Specification for 12 GeV electron beam and associated instrumentation
The GlueX collaboration has developed this specification as a match between the physics requirements of the GlueX experiment outlined in the Conceptual Design Report  and the expected capabilities of the 12 GeV CEBAF accelerator, as estimated by the Jefferson Lab beam physics group CASA. An earlier draft  of this specification was provided as input to the 12 GeV Upgrade Project Team which has responsibility for setting the official performance benchmarks for the upgrade, including the electron beams delivered to each of the experimental end stations. The official benchmarks for the upgrade are referred to below under the heading CD4 Requirements.
The CD4 Requirements establish a performance baseline that must be achieved by the target date set for the end of construction in order to receive high marks as a successful DOE project. The requirements are set deliberately loose in order to allow for an on-schedule transition from construction to startup of physics, even if everything does not go exactly as planned. The CD4 Requirements as presented in Ref.  are summarized in Appendix I below.
These formal requirements are not very useful to the GlueX physicist who needs to know (1) what is required in order to enable the GlueX experiment to achieve the physics goals stated in the Conceptual Design Report, and (2) what beam parameters are realistically achievable. Ref.  was written in answer to need 1. The essential results from  are shown below in Tables 1 and 2. In answer to need 2, the CASA group has developed a set of Expectations: parameters that describe what the current simulation of the upgrade design predicts for the electron beam properties. Expectations presented by the CASA group to the GlueX collaboration in Ref.  are summarized in Appendix II.
The models upon which the Expectations are based are extremely thorough. They take into account synchrotron radiation in the arcs, beam orbit errors resulting from mechanical misalignment and higher moments in magnetic elements, and the number and placement of beam monitors upon which orbit corrections are based. They are not perfect, however, and are subject to change as the design matures and simulations improve. On the other hand, the GlueX experiment needs a fixed target for electron beam properties upon which to base its design. This specification provides that design target, incorporating enough of a margin over current CASA expectations to be reasonably insensitive to refinements of the machine design.
Table 1: Electron beam properties specification for the GlueX experiment. Provision of an electron beam to Hall D that satisfies this specification will allow the experiment to achieve the physics goals set forth in the CDR in an optimal fashion.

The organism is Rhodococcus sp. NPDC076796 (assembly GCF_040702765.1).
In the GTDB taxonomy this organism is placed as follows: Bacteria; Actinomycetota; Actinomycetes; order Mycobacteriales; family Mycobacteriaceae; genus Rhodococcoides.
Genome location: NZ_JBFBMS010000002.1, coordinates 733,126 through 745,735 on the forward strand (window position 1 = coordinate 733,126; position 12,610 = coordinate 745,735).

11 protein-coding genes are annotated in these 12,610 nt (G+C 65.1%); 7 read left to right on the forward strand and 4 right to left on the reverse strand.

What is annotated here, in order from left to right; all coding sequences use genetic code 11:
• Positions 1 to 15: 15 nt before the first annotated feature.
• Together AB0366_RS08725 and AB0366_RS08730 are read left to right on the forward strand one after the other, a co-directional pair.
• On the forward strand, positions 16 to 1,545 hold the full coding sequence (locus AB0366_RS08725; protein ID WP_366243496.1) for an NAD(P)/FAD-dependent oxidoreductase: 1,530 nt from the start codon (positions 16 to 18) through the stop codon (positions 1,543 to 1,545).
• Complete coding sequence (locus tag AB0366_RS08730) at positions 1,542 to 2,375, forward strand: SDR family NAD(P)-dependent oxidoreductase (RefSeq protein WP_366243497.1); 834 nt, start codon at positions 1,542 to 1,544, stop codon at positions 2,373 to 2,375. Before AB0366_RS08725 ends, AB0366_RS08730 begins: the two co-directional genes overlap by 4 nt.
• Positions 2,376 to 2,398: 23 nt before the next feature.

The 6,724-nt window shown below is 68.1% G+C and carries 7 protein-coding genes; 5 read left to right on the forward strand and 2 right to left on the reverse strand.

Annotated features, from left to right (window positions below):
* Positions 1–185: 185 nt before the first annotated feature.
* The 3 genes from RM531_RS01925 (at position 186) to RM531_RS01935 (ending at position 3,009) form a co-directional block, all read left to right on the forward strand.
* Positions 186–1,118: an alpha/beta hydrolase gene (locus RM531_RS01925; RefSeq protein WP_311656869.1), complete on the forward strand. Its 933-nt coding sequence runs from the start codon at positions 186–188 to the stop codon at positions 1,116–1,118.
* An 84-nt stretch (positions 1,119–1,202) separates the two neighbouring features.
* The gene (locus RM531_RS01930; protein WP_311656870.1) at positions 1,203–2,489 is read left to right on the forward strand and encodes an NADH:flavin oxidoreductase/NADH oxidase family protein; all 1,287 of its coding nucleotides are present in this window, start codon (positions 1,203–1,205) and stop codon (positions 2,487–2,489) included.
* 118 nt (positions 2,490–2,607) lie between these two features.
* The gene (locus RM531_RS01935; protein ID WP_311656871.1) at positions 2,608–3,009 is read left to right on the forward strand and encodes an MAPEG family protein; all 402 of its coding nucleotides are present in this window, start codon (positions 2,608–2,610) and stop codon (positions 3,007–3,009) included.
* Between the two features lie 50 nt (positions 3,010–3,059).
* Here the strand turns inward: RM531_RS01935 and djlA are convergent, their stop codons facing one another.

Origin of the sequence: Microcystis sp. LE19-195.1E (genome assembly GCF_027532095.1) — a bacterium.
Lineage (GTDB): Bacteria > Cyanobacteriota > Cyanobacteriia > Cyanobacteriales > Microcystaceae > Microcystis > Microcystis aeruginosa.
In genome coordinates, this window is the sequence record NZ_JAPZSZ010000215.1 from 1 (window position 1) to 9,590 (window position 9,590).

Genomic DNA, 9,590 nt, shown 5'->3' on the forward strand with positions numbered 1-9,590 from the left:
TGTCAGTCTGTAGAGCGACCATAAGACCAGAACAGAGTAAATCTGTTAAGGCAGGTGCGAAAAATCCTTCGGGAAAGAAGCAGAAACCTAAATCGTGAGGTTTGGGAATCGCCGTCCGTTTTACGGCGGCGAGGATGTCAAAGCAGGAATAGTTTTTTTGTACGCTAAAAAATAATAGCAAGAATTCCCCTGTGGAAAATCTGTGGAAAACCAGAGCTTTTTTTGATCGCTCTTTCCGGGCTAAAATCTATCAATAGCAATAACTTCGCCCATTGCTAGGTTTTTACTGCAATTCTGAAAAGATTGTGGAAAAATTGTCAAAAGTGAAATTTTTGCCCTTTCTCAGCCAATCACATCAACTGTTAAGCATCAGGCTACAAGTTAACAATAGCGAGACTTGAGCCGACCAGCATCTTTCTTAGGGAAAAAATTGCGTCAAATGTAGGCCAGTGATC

|first 6 months||months 6-12||year 2|
|minimum energy||10 GeV||11 GeV||12 GeV|
|maximum current||3 μA||3 μA||3 μA|
|minimum current||1 nA||1 nA||1 nA|
|maximum emittance||50 nm-rad||20 nm-rad||10 nm-rad|
|maximum energy spread||< 0.5%||< 0.5%||< 0.5%|
|maximum halo fraction||10-4||10-4||5·10-5|
|maximum e- polarization||unspecified||unspecified||1%|
Table 2: The following parameters describe the size, stability and range of motion of the virtual electron beam spot projected forward from the radiator to the primary photon beam collimator in Hall D. This spot is what the electron beam intensity pattern would look like if there were no magnetic fields between the radiator and the collimator.
|first 6 months||months 6-12||year 2|
|maximum x spot size||2 mm RMS||1 mm RMS||0.5 mm RMS|
|maximum y spot size||2 mm RMS||1 mm RMS||0.5 mm RMS|
|x and y position stability||1 mm RMS||0.5 mm RMS||0.2 mm RMS|
|position stabilization bandwidth @ 300 nA||1 Hz||60 Hz||120 Hz|
|x and y range of motion1 of virtual spot at coll.||±30 mm||±30 mm||±30 mm|
|x and y range of motion2 of real spot at radiator||-||±5 mm||±5 mm|
|virtual spot placement3||±20 mm||±20 mm||±20 mm|
1refers to ability to move the virtual spot over a certain range on the collimator entrance plane, while independently keeping the real spot centered on the radiator, possibly through a sequence of steps. 2refers to ability to move the real spot over a certain range on the radiator surface, while independently keeping the real spot centered on the collimator, possibly through a sequence of steps. 3assumes initial beam is tuned up using electron beam instrumentation alone, before active collimator is switched on, at Ie > 100 nA.
The electron beam specification for GlueX is derived indirectly from the GlueX physics requirements, through the implications that the photon beam properties have for each. The physics requirements of the GlueX experiment contain some flexibility in terms of photon beam properties, some properties more than others. For example, a decrease in the photon linear polarization from 40% at 9 GeV to 30% would result in higher systematic errors in polarization observables and require more run time to achieve the same statistical precision, but it would not make the difference between success and failure. In cases like this, it is important to give quantitative measures of how much impact on the physics reach of GlueX is entailed when one of the critical beam parameters slides below the specification. That is what is provided in the following specification. For more details on how these numbers were derived and how sensitive the experiment is to their variation, see Ref. .
Appendix 1: CD4 Requirements for Hall D Electron Beam
|x emittance||20 nm-rad|
|y emittance||20 nm-rad|
Appendix 2: CASA Expectations for Hall D Electron Beam
|x emittance||< 7 nm-rad|
|y emittance||< 2 nm-rad|
|δp/p||< 0.02% RMS|